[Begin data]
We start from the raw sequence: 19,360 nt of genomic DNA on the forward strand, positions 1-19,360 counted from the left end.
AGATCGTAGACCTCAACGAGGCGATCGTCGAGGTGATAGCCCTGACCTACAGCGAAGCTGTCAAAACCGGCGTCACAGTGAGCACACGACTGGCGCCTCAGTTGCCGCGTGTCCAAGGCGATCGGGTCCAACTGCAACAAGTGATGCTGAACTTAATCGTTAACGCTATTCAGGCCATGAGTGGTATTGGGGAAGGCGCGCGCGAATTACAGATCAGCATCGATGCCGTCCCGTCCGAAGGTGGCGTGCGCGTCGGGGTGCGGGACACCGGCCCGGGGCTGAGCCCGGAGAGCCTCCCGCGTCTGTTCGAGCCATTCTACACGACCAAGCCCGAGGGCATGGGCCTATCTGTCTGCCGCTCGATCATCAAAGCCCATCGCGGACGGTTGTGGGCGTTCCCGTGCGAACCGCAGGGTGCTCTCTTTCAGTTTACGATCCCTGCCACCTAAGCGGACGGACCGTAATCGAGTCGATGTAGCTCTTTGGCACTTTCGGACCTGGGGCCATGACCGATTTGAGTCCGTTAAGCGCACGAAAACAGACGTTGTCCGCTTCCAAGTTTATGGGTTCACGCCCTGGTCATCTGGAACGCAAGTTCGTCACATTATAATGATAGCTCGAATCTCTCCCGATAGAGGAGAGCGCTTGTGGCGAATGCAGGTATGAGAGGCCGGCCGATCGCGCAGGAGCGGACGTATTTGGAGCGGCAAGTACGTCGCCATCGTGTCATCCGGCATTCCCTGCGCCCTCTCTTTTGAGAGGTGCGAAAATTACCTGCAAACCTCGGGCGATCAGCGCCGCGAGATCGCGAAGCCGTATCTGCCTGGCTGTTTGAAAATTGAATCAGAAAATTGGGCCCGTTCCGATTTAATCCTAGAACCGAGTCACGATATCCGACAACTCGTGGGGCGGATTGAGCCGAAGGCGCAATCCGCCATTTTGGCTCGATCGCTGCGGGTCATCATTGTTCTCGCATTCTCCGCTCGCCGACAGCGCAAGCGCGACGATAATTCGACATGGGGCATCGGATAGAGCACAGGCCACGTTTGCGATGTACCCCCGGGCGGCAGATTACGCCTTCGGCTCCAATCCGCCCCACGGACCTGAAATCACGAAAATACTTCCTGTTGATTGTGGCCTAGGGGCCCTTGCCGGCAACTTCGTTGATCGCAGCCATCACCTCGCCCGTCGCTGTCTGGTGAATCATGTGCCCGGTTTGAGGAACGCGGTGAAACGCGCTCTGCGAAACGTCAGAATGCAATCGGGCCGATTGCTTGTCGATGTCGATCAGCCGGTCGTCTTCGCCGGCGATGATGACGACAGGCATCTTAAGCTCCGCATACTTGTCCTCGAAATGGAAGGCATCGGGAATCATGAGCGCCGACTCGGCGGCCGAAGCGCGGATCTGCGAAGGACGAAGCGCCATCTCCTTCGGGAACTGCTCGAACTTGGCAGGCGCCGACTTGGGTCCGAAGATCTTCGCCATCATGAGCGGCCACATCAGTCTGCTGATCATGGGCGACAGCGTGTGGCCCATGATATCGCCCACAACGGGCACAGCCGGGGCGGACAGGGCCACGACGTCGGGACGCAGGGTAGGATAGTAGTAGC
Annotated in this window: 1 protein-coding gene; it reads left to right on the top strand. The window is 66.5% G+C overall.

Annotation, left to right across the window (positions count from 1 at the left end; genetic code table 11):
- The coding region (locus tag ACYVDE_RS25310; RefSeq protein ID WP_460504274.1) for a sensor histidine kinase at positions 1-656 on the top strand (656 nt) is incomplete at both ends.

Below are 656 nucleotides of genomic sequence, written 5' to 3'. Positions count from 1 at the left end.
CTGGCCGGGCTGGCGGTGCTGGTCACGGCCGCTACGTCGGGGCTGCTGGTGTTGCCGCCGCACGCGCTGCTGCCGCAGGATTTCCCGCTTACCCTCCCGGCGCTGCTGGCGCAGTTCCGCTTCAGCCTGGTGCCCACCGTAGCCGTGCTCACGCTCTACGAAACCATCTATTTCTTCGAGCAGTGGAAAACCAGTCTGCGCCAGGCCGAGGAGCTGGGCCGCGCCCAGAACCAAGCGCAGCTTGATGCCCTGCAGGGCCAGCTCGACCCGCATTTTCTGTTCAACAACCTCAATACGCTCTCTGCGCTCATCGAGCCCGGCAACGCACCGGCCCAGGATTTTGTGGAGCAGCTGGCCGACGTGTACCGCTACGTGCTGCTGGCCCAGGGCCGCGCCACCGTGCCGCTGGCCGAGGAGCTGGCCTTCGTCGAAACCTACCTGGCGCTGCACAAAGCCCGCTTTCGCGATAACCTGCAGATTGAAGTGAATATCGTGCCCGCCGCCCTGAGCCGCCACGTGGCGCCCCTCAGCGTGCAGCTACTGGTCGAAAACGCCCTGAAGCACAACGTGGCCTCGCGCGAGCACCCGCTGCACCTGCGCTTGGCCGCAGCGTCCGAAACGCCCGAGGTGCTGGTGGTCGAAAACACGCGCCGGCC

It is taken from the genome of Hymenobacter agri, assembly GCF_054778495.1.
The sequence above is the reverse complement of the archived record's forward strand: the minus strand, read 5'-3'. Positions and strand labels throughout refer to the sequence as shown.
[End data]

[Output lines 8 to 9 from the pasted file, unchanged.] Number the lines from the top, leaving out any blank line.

It is taken from the genome of Hymenobacter agri, assembly GCF_054778495.1.
The sequence above is the reverse complement of the archived record's forward strand: the minus strand, read 5'-3'. Positions and strand labels throughout refer to the sequence as shown.